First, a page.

Unfortunately, our society has replaced physical activity throughout the day with passive work-related and leisure activities (1,3).  As a result of physical inactivity, the nutrients we consume don’t get used and promote our cells to become insulin resistant, which is the underlying factor of metabolic dysfunction throughout our body (5,6). 

What are the recommendations for physical activity? 

The US Department of Health and Human Services, HHS, recommends adults to engage in 150 minutes (2 ½ hours) of planned physical activity and 2 days of muscle-strengthening activity per week (7). 

 HHS: Move Your Way (7) 

Not getting the recommended time for physical activity?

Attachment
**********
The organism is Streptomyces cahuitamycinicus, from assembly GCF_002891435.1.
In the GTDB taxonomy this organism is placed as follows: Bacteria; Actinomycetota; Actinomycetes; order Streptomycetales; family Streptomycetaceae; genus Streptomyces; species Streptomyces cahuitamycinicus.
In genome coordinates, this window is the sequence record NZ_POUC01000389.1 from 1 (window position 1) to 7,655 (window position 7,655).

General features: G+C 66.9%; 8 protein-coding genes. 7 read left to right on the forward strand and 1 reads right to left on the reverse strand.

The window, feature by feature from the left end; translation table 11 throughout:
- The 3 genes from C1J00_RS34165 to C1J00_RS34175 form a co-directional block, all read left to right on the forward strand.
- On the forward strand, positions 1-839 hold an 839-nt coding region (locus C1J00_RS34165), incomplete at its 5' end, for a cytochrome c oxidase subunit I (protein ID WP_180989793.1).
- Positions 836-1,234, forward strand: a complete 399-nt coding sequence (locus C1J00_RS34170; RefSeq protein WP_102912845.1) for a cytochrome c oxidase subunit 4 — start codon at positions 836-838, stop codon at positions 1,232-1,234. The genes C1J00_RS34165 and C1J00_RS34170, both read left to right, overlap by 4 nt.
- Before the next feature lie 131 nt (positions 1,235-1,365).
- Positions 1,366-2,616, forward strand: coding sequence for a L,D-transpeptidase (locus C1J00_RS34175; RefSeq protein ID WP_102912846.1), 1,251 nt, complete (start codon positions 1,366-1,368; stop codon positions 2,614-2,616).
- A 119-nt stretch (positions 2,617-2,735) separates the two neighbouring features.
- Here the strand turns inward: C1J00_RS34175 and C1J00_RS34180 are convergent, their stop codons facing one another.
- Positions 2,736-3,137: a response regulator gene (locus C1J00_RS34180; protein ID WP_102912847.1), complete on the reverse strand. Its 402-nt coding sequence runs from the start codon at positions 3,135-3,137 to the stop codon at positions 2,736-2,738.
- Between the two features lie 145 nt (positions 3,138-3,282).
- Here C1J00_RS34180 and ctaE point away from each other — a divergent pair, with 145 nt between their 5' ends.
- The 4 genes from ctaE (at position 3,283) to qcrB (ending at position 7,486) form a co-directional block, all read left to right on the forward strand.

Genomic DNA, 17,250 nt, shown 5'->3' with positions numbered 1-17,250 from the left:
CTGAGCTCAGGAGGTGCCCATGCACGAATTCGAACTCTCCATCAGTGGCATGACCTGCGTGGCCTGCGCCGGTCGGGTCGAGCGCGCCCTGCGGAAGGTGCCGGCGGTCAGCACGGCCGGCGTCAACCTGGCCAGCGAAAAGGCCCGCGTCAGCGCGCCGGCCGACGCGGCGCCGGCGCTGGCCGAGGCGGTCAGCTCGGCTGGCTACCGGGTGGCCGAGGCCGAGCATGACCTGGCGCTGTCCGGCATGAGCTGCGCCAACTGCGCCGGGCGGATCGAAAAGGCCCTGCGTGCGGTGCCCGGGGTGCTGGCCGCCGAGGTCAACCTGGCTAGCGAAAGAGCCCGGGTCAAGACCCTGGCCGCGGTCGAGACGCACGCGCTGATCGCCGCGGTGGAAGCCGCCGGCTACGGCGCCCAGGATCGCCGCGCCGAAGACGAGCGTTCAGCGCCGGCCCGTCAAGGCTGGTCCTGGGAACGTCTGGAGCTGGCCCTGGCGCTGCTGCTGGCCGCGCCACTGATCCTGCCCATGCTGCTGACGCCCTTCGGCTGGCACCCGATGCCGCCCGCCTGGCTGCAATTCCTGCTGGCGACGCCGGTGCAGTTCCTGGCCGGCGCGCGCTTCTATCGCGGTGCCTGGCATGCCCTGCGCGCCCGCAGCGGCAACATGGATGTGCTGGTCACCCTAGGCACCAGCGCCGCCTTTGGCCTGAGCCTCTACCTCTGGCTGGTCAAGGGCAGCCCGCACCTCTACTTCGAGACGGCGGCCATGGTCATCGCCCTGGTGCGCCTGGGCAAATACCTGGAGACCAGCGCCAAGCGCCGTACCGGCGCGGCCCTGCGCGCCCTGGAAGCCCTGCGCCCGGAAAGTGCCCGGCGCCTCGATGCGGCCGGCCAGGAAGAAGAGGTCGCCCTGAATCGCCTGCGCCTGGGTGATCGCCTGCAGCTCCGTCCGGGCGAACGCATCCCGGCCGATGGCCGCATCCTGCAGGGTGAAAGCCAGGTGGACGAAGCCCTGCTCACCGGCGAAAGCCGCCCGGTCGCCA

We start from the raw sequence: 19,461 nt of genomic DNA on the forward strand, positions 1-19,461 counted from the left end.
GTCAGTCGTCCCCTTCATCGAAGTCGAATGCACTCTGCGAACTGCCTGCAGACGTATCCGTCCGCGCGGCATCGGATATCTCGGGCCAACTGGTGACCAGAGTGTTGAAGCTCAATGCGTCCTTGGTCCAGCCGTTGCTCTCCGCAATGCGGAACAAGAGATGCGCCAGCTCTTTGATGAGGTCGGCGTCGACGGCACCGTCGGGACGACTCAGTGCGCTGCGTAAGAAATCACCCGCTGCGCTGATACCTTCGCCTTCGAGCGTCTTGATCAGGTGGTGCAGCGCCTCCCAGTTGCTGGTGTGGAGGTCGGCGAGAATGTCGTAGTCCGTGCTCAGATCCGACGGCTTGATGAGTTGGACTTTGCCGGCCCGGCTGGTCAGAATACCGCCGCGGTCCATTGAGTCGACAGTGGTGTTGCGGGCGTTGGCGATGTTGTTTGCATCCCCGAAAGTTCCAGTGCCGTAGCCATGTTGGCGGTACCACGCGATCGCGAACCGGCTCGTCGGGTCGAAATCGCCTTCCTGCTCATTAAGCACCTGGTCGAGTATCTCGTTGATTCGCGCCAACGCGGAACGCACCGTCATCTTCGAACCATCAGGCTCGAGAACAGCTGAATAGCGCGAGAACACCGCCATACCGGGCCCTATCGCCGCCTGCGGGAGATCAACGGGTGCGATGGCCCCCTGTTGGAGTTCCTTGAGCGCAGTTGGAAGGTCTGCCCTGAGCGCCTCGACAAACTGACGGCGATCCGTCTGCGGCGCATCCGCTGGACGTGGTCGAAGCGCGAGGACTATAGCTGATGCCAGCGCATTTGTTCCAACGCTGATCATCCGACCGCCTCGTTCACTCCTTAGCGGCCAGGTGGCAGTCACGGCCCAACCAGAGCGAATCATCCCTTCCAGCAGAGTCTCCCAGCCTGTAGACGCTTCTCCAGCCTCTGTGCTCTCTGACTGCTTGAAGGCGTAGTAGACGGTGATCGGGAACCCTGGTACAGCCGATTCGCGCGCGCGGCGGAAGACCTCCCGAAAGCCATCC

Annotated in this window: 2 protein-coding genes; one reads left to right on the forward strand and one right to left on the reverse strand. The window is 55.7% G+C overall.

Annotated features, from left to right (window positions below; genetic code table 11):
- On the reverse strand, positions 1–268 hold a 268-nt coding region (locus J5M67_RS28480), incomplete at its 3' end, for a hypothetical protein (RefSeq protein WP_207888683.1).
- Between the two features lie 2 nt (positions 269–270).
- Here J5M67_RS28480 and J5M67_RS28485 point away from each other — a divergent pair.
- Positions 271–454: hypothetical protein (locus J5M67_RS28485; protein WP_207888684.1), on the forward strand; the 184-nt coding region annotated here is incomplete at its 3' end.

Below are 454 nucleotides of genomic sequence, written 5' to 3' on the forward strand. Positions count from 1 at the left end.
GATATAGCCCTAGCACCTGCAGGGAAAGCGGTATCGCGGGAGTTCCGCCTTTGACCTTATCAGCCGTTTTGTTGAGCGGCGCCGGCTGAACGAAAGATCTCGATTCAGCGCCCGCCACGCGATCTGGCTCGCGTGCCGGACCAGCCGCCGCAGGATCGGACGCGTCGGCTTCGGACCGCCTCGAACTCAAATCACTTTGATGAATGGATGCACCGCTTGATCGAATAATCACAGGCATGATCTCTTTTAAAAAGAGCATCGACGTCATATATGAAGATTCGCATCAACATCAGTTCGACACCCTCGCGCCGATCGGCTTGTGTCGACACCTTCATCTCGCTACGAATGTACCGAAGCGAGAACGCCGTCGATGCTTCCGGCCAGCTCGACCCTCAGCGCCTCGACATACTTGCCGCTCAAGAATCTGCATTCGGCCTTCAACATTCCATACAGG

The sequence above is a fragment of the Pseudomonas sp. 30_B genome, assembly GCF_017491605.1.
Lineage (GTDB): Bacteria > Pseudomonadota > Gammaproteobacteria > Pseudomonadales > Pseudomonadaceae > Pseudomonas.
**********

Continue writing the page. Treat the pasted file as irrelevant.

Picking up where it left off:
You are not alone. 

Despite a self-reported increase in physical activity, in both urban and rural communities, an average of 86% of adults are still not getting enough physical activity throughout the week (8).  

       CDC:Trends (8)

Why is this a problem?  

Physical inactivity leads to insulin resistance, which has been associated as a common factor within chronic diseases, such as obesity, type 2 diabetes, and metabolic syndrome (2). 

Insulin is a hormone that is made by the pancreas to allow our cells to take in and use glucose for energy from the food we consume (5). In order to meet the energy demand during physical activity, our muscle cells consume 60-80% of glucose in response to insulin (1). On the contrary, during physical inactivity, our muscle cells do not want or need as much glucose. Over time, the excess glucose triggers the cells to become insulin resistant, preventing the cells from responding to insulin.